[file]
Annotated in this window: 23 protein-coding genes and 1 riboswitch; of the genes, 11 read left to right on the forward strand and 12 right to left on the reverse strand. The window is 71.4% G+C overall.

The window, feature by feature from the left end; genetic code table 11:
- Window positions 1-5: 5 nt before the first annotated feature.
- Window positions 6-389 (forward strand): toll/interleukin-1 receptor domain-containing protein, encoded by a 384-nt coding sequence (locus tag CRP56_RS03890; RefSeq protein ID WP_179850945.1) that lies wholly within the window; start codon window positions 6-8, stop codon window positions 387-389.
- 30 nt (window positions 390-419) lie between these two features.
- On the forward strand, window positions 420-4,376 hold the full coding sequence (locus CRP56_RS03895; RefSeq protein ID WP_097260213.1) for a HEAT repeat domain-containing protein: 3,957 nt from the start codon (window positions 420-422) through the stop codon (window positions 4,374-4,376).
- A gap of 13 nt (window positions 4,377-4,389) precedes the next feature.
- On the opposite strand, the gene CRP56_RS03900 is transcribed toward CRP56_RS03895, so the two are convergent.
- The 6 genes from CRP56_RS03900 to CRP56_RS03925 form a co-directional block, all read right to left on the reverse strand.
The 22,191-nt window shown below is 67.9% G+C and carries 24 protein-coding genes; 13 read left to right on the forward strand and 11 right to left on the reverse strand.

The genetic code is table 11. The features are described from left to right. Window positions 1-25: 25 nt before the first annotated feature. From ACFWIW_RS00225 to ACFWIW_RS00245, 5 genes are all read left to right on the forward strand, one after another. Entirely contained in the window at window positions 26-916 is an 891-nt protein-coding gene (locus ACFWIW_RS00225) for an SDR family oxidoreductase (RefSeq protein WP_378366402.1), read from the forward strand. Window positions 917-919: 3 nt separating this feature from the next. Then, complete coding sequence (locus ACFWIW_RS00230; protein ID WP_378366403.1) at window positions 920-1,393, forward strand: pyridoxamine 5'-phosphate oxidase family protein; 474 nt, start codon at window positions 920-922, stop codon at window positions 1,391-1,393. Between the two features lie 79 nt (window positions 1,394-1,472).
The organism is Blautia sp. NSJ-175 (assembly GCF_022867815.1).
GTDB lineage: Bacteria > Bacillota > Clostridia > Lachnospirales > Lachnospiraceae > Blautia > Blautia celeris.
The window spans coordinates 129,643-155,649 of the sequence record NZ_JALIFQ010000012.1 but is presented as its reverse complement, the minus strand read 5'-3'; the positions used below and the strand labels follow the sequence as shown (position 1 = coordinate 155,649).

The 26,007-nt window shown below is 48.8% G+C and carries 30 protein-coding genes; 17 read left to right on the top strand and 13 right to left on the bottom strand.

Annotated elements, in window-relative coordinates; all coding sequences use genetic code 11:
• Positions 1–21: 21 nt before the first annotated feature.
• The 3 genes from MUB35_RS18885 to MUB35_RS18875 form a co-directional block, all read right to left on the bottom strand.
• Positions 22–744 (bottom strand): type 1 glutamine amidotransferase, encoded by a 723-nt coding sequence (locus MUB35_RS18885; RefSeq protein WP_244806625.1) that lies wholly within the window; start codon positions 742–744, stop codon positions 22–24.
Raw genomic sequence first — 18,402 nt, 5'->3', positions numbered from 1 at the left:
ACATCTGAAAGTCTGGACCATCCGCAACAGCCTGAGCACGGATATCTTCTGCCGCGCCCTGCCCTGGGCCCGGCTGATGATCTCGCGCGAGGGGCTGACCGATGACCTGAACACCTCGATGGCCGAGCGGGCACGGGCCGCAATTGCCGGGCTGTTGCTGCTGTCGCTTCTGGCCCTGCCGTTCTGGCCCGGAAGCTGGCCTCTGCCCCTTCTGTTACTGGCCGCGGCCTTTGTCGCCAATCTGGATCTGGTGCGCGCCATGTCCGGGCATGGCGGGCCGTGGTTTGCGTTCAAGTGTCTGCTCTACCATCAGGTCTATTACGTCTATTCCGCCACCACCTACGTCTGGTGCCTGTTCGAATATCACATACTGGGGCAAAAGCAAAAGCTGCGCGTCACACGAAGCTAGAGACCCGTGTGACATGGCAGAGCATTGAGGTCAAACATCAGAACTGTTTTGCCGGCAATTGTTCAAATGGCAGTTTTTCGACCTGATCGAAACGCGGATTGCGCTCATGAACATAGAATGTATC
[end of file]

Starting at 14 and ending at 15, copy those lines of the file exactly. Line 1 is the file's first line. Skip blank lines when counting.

The window spans coordinates 129,643-155,649 of the sequence record NZ_JALIFQ010000012.1 but is presented as its reverse complement, the minus strand read 5'-3'; the positions used below and the strand labels follow the sequence as shown (position 1 = coordinate 155,649).

The 26,007-nt window shown below is 48.8% G+C and carries 30 protein-coding genes; 17 read left to right on the top strand and 13 right to left on the bottom strand.